It will be the first visit since Bahrain established diplomatic ties with Israel in a US-brokered deal. Abdullatif Al-Zayani will hold bilateral discussions with Israeli officials to follow up on the agreement.
Bahrain’s Foreign Minister Abdullatif Al-Zayani will travel to Israel on Wednesday in a landmark visit to formalize ties with the former foe. It will be the first-ever official visit by a Bahrain delegation to Israel.
Diplomatic sources said Monday that Al-Zayani will hold talks with Israeli Prime Minister Benjamin Netanyahu and visiting US Secretary of State Mike Pompeo.
Bahrain and Israel agreed to establish formal ties after the US brokered a deal on September 15. The United Arab Emirates (UAE) and Sudan have also formalized diplomatic relations with Israel.
In September, Bahrain and the UAE also signed memoranda of understanding to regulate cooperation in areas including politics, agriculture, commerce, information technology and visas.
“The visit comes to affirm Bahrain’s firm and permanent position towards supporting the peace process in the Middle East region, and to shed light on economic opportunities and bilateral agreements with Israel,” according to the official Bahrain News Agency.
Paradigm shift in the Middle East
The Bahrain-Israel deal announcement in September came after two weeks of intense lobbying on the part of the Trump Administration, particularly the president’s son-in-law and senior advisor Jared Kushner and Secretary of State Mike Pompeo, both of whom personally visited the king and crown prince of Bahrain, urging them to open full diplomatic relations with Israel.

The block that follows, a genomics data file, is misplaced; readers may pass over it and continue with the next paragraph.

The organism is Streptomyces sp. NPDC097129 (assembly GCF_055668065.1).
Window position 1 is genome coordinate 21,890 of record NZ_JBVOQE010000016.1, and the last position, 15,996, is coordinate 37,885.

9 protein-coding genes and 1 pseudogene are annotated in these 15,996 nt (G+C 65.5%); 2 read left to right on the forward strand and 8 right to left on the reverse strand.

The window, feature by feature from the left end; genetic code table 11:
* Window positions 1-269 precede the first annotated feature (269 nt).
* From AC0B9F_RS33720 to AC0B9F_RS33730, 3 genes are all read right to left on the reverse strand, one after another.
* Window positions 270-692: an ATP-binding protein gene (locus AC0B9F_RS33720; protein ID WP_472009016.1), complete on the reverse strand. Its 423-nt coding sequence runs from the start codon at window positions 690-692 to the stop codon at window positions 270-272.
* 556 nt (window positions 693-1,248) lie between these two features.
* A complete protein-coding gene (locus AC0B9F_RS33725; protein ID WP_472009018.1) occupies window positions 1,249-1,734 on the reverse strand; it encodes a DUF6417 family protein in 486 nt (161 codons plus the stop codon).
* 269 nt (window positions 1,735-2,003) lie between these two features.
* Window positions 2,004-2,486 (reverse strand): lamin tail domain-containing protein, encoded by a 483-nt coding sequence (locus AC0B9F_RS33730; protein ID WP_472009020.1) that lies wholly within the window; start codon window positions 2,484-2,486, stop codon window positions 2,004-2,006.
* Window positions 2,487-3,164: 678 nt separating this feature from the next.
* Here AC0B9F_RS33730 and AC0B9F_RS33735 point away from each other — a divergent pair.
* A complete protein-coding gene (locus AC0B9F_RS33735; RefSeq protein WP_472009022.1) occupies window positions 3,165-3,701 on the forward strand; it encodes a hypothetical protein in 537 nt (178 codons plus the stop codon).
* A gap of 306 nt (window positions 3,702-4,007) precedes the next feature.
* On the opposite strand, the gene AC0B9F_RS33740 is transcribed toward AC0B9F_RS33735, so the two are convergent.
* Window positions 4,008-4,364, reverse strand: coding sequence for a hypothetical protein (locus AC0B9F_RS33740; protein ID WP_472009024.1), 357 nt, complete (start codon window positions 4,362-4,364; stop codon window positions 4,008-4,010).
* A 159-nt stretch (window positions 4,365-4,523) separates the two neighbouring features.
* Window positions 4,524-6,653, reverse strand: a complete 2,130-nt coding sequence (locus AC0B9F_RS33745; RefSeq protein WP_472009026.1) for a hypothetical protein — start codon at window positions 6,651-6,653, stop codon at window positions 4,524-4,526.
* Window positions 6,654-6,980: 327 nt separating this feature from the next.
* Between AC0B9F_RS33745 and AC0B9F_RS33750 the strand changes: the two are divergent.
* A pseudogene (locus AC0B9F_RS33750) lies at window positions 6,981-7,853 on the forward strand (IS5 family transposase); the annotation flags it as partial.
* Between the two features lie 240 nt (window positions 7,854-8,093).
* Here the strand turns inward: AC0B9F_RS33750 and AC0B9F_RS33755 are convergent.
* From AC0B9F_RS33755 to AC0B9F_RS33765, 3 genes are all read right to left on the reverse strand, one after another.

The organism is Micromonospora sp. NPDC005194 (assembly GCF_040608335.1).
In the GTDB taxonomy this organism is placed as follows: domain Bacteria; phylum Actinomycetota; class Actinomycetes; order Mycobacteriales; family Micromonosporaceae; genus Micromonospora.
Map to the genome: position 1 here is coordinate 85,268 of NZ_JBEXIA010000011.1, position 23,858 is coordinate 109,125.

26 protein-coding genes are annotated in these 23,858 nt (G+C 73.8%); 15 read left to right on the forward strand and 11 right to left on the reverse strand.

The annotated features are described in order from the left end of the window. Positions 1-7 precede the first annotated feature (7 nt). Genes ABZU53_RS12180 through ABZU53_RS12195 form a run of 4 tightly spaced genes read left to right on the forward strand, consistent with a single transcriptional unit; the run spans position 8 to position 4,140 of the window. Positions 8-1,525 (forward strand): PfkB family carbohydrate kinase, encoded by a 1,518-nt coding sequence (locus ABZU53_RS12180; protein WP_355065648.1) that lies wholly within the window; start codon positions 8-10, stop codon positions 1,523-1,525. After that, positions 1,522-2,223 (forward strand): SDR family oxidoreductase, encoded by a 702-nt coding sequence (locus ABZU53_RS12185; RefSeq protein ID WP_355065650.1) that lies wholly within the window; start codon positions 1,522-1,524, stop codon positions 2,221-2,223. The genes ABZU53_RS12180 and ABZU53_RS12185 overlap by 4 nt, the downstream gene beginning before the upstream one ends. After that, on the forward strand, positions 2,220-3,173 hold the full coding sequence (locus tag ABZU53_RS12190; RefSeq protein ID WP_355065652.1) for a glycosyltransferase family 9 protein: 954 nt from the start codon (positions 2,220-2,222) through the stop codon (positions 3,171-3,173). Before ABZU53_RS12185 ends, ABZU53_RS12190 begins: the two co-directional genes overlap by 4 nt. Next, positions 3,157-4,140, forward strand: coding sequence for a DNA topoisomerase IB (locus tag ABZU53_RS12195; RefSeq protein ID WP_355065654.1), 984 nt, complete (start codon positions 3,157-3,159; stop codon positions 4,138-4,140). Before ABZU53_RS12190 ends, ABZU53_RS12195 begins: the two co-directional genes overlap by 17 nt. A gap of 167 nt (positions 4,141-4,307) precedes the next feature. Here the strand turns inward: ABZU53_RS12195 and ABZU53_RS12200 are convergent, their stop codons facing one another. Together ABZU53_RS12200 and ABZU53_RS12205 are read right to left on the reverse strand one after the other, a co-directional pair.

US Ambassador to Israel David Friedman said Trump’s “policy of peace through strength has changed the world profoundly for the better,” adding, “We’re seeing the paradigm of the Middle East completely change in a very positive way.”
When the UAE announced it would normalize relations with Israel in August, it became the first Arab state to do so in more than 20 years — on September 15, the UAE and Bahrain followed in the footsteps of Egypt and Jordan. Trump has maintained that other Arab states will join as well.
Saudi Arabia has said it has no plans to pursue that route at this time — though the kingdom will now allow Israeli commercial air traffic to use its airspace.
Bahrain is a close ally of Saudi Arabia, which sent troops to help the tiny island state put down unrest that erupted there, as well as in neighboring Kuwait and the UAE during the Arab Spring. Bahrain is also home to two US military bases.
The Palestinian Authority and Hamas both condemned the Bahrain-Israel deal as yet another “stab in the back to the Palestinian cause and the Palestinian people.”